Unsurprisingly, the Essential Phone has only sold 50,000 units
Are we putting too much trust in small unproven companies?
The Essential Phone (PH-1, technically) was an interesting device: almost bezel-less, first one to sport a notch, modularity, etc. It was a breath of fresh air, where every phone kinda looked the same. Andy Rubin, the father of Android started Essential and that got a lot of people excited about what the company had to offer in the future. However, things never really took off for the company. Let’s take a more in-depth look at the Essential story…
On paper, the Essential phone matched every 2017 flagship, with a few extras. But a price tag of $700 would never be accepted from a new company, especially with the OnePlus 5T around. That pricing was the single biggest reason why the PH1 didn’t sell too well, because for a little more price, you could grab something like the Pixel 2, one of the most perfect phones this time. Thankfully, a few months later, they got to their senses and dropped the price to a more digestible $500, and was available for less than $400 during Black Friday (That deal could come back during the holiday season) which makes it the best budget recommendation around. The minor glitches have all been resolved, and the camera is way better now, making it a much better package. We hope that the company understands the market better and takes care the next time. In their worst phase, there were also reports of Andy leaving the company, but those have been taken care of.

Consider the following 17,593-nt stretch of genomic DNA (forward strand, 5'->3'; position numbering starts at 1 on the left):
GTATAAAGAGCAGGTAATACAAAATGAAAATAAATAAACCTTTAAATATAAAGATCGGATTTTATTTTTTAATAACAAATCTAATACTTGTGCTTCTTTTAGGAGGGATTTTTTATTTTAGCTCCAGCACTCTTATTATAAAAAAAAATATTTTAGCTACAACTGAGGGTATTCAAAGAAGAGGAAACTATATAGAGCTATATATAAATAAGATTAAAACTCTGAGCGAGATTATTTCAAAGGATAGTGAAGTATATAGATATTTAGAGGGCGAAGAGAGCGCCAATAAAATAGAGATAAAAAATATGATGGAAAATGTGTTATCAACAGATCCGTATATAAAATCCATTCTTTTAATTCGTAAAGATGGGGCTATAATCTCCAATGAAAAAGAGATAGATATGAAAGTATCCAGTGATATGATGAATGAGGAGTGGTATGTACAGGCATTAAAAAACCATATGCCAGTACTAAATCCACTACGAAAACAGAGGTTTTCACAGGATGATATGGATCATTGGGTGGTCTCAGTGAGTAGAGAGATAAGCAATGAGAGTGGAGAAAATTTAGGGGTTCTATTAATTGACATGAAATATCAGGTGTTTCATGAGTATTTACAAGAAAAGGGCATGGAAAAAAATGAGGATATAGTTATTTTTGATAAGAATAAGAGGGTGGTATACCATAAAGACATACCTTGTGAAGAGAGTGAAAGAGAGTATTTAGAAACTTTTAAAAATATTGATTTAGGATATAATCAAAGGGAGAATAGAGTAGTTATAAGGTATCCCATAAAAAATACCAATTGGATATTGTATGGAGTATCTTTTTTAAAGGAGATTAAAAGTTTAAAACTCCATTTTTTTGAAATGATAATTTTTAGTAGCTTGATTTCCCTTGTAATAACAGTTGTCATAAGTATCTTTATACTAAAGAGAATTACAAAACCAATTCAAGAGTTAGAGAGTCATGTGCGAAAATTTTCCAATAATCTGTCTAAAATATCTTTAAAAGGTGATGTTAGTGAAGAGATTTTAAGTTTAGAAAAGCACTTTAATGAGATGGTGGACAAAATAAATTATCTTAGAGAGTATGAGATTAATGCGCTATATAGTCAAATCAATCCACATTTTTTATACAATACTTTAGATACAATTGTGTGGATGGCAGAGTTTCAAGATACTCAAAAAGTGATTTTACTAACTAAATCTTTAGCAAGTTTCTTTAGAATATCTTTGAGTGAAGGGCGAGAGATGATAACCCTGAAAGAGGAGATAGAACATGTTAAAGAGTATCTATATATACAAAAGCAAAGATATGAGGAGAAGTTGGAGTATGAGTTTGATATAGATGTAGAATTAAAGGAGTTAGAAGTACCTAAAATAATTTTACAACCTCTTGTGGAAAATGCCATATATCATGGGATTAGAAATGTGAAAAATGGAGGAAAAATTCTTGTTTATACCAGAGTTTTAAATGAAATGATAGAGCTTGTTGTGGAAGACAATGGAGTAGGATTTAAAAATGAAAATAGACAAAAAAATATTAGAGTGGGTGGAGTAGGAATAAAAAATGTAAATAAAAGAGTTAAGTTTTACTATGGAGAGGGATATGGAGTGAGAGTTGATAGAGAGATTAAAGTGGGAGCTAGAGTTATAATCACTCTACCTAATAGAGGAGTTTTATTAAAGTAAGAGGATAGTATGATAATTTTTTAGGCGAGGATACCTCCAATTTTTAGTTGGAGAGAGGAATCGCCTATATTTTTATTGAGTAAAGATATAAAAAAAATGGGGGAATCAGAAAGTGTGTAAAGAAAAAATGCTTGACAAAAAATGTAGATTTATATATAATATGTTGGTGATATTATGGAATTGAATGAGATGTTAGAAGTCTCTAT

The PH-1 launched in May at a price tag of $700, which is strictly flagship territory pricing. Irrespective of the pricing, there have been very few companies who have been able to make a name for themselves in the last few years (except for OnePlus) which meant there was already a lot of pressure on their shoulders to perform. But why does a company who’s been in existence only for a few months, have so many people vouching for it? The answer is the amount of trust and confidence vested in the founder, Andy Rubin.
The company is hardly a year old, with 1 product on the market that is performing underwhelmingly, yet it is valued at Billions. The pieces don’t fit, right? I think there was a definite sprinkle of overconfidence here. Before we dig deeper, here’s how we figured out the shipment of 50,000 units, sourced from AndroidPolice:
You might be wondering how we could come to the conclusion that the download figures for this app could lead to production figures. Well, the Essential Phone is the only phone that is capable of downloading the Essential Camera app via the Play Store, hence the assumption. The Play Store counts installs by the “(t)otal number of unique users who have ever installed this app on one or more of their devices. Only one install is counted per user, regardless of how many different devices they installed it on. Includes users who uninstalled the app later.”
Of course, it’s not the most accurate way of reaching the number, as you have second-hand devices, double sign-ins, and custom ROMs, but that shouldn’t skew the figure by a lot. But the point being that people created a lot of expectations from an unproven company, too much trust on a software developer, and a lack of consideration of the competition.